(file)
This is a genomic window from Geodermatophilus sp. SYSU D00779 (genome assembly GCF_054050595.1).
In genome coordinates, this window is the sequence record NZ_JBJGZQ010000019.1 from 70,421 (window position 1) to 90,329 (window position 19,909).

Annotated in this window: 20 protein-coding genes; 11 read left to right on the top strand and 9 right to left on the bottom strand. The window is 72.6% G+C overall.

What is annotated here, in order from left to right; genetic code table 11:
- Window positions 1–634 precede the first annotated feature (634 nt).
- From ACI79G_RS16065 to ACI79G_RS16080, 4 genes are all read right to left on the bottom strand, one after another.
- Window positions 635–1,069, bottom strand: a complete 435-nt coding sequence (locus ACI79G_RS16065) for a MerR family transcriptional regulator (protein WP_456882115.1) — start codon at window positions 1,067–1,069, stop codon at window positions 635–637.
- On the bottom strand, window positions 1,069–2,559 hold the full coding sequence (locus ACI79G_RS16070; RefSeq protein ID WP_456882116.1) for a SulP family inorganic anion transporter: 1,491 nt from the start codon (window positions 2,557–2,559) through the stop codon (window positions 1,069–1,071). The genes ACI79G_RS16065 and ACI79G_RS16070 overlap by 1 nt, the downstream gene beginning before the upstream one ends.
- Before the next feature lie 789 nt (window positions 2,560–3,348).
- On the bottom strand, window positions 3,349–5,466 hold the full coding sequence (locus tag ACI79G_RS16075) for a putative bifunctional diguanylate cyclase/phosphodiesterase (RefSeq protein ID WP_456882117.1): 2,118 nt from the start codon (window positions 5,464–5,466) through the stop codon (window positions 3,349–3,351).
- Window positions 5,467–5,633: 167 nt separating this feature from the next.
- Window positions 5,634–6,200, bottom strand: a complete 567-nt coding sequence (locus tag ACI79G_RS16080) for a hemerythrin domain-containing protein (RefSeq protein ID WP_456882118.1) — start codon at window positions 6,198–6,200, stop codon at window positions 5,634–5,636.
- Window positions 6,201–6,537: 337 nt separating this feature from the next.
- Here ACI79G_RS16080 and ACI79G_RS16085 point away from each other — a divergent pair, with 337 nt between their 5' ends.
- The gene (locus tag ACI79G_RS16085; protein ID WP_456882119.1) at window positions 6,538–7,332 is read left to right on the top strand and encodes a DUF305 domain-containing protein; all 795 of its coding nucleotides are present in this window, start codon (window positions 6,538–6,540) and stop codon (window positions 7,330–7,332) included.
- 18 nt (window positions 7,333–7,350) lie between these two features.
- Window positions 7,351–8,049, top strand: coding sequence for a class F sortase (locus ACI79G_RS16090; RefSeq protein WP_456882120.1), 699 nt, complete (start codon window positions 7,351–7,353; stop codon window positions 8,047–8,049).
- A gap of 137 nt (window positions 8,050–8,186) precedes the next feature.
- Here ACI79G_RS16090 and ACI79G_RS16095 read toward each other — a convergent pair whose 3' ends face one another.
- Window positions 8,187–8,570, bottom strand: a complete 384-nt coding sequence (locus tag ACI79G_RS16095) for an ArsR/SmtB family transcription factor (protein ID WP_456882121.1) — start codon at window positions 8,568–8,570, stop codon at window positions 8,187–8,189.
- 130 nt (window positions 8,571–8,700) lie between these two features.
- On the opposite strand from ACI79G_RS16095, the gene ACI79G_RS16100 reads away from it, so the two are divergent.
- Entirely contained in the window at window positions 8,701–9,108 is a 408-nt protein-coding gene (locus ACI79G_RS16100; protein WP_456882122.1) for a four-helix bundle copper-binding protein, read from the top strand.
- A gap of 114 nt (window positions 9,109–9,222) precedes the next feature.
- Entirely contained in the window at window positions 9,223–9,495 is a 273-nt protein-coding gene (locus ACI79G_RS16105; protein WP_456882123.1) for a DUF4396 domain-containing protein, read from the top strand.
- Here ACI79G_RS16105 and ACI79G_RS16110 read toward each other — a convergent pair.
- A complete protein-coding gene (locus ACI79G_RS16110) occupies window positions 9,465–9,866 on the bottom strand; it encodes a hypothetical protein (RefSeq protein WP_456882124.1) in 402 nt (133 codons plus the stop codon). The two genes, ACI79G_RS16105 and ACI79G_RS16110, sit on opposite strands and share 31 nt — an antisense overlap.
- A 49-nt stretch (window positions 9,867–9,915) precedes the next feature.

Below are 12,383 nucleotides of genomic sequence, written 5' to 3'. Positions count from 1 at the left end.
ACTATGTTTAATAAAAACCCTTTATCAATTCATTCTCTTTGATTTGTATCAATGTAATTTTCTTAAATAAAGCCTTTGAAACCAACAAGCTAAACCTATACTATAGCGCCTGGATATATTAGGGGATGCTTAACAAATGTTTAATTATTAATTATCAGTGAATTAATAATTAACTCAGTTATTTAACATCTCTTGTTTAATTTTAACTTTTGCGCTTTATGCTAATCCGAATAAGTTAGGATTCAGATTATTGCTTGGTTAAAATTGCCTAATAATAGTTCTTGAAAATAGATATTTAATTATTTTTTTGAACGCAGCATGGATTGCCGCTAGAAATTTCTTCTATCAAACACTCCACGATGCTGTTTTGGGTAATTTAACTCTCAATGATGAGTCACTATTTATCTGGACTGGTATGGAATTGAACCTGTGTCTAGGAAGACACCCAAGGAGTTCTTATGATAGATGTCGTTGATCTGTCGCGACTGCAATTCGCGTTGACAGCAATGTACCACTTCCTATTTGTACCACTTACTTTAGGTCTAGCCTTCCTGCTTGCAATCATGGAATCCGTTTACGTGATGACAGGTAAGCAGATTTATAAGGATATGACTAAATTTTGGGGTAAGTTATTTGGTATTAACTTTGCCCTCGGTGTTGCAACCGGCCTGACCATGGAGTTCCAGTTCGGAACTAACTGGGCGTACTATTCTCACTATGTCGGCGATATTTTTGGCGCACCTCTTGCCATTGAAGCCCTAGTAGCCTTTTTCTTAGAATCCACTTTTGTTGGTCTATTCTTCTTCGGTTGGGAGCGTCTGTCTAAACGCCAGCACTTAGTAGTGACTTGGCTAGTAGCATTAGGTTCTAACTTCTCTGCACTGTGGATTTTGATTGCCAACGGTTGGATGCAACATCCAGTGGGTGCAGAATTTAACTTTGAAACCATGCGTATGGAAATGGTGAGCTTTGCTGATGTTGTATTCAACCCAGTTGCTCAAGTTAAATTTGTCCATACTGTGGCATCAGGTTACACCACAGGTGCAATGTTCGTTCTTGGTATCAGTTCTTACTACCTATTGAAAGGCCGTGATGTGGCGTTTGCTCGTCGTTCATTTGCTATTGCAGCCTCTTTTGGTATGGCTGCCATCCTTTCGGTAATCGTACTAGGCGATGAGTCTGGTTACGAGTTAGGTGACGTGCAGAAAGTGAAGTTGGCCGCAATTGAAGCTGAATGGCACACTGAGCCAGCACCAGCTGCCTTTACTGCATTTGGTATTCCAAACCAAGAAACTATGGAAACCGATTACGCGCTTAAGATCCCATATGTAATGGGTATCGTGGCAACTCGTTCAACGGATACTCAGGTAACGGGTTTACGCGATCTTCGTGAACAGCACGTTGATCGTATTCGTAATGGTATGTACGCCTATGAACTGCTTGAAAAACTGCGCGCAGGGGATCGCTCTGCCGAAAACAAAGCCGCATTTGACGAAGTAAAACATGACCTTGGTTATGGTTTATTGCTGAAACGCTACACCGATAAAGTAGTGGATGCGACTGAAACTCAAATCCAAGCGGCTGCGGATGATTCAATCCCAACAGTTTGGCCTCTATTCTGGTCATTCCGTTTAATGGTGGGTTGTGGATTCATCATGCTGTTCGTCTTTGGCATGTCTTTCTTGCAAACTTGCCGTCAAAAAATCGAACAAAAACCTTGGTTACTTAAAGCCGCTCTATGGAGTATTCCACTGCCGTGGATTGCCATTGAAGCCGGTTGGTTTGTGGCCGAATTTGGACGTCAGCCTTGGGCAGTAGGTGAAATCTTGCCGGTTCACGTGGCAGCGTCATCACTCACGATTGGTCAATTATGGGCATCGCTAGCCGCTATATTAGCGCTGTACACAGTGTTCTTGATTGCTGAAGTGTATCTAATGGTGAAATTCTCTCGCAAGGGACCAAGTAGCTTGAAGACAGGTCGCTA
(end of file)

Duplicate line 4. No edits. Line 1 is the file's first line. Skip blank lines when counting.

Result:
What is annotated here, in order from left to right; genetic code table 11: